Many argue that EU has been successful in enforcing continuously higher standards for emission limits in the automotive sector. EU has announced these standards several years in advance, leaving the manufacturers proper time to adapt their production to the future legislation and demand. The same long-term approach could be translated to various areas within the bioeconomy, such as minimum standards for blending levels of sustainable content, or a cap on the amount of waste products from production.


Could the bioeconomy in the BSR become its own brand? This could be inspired by the “New Nordic Food” approach that has attracted both tourists and investments, and spread across the world, or the current export of Danish urban water, adaptation and livability solutions. Perhaps “Nordic Nature” or “Bio from the Baltics” could represent a new global brand. 

Appendix: about the brief

In 2016, the Nordic Council of Ministers and the Nordic Bioeconomy Panel collaborated with the Danish think tank Sustainia to develop five criteria on what constitutes a sustainable Nordic bioeconomy case. The criteria were presented in the publication Nordic Bioeconomy – 25 cases for sustainable change. Based on the criteria, Nordic Council of Ministers and Sustainia have worked to develop a proposal for general principles for a sustainable bioeconomy in the Baltic Sea Region. The work has been informed by a workshop session during the Baltic Sea Region Bioeconomy Council meeting in March 2017, including talks on how to include relevant Sustainable Development Goals in the criteria as well as FAO’s work in progress on overall principles for a sustainable bioeconomy. Based on inputs from the Nordic Bioeconomy Panel in May 2017, Nordic Council of Ministers and Sustainia have updated and expanded the brief to be presented at the Baltic Sea Region Bioeconomy Council meeting in October 2017. One final version of the brief is planned for COP23.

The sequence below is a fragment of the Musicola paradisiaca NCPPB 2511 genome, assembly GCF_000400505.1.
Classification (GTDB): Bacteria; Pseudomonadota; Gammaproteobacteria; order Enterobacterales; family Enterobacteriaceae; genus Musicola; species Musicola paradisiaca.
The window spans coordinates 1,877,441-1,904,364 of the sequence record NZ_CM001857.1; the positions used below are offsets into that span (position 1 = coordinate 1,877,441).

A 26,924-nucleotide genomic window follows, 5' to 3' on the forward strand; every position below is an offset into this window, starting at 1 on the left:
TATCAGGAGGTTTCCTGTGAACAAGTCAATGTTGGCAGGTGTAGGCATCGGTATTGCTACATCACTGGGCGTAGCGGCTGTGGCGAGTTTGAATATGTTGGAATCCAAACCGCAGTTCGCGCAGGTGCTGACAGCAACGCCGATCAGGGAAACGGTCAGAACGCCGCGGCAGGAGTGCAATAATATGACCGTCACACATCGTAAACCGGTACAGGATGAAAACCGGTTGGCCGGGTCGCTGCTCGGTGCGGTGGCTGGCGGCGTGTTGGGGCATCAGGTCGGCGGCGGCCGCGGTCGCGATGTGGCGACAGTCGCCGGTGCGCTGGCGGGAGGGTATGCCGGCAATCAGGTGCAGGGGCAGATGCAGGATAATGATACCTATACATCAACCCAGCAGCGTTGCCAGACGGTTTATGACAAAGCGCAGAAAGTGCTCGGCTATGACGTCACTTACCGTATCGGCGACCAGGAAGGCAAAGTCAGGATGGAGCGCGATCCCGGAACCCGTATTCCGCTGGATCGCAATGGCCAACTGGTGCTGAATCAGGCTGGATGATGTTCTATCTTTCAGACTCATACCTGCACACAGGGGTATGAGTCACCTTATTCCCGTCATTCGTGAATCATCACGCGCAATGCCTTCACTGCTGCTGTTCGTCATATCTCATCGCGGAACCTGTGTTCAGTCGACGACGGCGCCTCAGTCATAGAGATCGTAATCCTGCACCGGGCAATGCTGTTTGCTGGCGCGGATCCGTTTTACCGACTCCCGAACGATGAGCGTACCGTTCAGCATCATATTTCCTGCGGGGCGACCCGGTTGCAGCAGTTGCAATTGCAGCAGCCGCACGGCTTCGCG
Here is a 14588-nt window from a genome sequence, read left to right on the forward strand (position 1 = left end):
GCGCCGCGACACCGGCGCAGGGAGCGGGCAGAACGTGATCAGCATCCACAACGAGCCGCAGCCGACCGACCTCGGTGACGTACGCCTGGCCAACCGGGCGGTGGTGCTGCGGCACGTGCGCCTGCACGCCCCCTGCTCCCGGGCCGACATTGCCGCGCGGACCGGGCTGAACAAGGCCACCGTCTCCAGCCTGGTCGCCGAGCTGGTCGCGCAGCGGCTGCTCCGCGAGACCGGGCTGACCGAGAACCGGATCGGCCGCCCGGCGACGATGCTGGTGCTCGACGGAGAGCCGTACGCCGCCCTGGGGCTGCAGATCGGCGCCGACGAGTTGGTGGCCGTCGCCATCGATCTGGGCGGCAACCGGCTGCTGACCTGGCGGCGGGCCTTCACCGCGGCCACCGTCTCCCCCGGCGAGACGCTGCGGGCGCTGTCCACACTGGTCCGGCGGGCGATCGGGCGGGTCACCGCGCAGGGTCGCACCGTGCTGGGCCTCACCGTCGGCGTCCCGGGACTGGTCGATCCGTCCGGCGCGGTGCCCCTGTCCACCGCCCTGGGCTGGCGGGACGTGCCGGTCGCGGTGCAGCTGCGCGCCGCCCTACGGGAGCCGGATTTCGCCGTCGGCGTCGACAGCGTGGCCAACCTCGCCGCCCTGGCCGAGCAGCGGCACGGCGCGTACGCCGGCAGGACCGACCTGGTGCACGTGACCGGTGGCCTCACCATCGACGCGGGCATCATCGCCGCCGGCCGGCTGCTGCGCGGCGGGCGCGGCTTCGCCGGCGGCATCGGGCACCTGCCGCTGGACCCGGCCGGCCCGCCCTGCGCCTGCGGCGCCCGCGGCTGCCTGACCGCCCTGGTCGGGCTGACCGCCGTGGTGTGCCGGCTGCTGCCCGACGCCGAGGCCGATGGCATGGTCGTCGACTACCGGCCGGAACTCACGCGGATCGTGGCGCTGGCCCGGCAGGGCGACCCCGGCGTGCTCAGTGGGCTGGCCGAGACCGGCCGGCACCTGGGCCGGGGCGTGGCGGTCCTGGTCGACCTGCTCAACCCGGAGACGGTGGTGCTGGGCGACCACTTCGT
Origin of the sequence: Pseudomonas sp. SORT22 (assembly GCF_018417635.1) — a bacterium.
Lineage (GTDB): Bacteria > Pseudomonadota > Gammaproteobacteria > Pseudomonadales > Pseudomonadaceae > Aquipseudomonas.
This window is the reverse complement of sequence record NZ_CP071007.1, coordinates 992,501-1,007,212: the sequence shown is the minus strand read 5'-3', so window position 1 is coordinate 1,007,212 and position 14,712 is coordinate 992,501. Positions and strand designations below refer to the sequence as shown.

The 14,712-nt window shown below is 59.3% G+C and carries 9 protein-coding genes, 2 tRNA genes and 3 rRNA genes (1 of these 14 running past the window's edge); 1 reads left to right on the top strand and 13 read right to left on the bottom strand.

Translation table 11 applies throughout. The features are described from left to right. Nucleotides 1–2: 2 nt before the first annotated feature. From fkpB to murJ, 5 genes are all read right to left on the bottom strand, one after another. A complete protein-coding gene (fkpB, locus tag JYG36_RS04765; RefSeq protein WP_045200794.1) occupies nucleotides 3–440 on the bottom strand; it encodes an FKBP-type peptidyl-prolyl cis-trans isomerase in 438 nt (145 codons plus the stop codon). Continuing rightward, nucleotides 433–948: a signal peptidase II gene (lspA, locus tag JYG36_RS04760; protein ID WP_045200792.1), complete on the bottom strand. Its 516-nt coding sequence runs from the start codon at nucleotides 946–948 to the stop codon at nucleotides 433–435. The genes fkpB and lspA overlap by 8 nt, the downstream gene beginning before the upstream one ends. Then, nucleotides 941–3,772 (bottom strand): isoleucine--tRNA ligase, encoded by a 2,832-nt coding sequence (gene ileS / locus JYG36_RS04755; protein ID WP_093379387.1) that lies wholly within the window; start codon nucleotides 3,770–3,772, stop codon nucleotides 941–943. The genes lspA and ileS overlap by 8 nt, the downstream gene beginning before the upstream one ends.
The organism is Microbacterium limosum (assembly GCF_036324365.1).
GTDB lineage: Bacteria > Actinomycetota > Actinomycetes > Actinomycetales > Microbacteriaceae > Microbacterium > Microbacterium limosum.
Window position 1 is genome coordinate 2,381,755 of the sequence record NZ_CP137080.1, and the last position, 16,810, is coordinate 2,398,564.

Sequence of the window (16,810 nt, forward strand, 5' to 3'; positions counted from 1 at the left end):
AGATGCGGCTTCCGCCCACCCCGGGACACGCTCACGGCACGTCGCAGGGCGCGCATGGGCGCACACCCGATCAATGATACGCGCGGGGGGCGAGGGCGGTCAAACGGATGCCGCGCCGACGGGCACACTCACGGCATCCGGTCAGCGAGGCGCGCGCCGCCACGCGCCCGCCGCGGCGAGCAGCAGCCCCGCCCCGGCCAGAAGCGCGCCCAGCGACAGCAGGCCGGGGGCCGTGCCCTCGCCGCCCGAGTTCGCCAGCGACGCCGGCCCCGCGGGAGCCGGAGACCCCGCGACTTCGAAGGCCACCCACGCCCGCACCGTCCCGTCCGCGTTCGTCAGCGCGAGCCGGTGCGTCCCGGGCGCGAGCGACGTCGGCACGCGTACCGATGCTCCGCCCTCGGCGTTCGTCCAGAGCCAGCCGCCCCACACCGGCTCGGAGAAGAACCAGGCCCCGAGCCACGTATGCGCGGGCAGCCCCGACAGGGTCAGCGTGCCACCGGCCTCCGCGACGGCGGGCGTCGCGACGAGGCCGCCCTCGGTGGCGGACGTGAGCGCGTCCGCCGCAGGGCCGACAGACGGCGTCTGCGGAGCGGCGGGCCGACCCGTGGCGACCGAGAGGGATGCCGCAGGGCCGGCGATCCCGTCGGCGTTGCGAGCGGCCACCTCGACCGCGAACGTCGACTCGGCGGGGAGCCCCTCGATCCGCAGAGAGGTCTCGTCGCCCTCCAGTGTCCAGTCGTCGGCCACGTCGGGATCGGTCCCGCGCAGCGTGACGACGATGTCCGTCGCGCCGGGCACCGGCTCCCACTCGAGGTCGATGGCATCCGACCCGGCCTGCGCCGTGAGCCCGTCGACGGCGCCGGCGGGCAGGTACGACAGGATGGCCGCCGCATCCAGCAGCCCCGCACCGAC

• Nordic Bioeconomy – 25 cases for sustainable change

The Nordic Council of Ministers’ action plan for Vision 2030

The action plan describes how the Nordic Council of Ministers will work to achieve the objectives of the vision through a series of initiatives linked to the vision’s three strategic priorities: a green Nordic Region, a competitive Nordic Region, and a socially sustainable Nordic Region. There are 12 objectives linked to the strategic priorities. The strategic priorities and objectives govern all the activities of the Nordic Council of Ministers over the next four years. The action plan is divided into 12 sections, each one linked to one of the 12 objectives.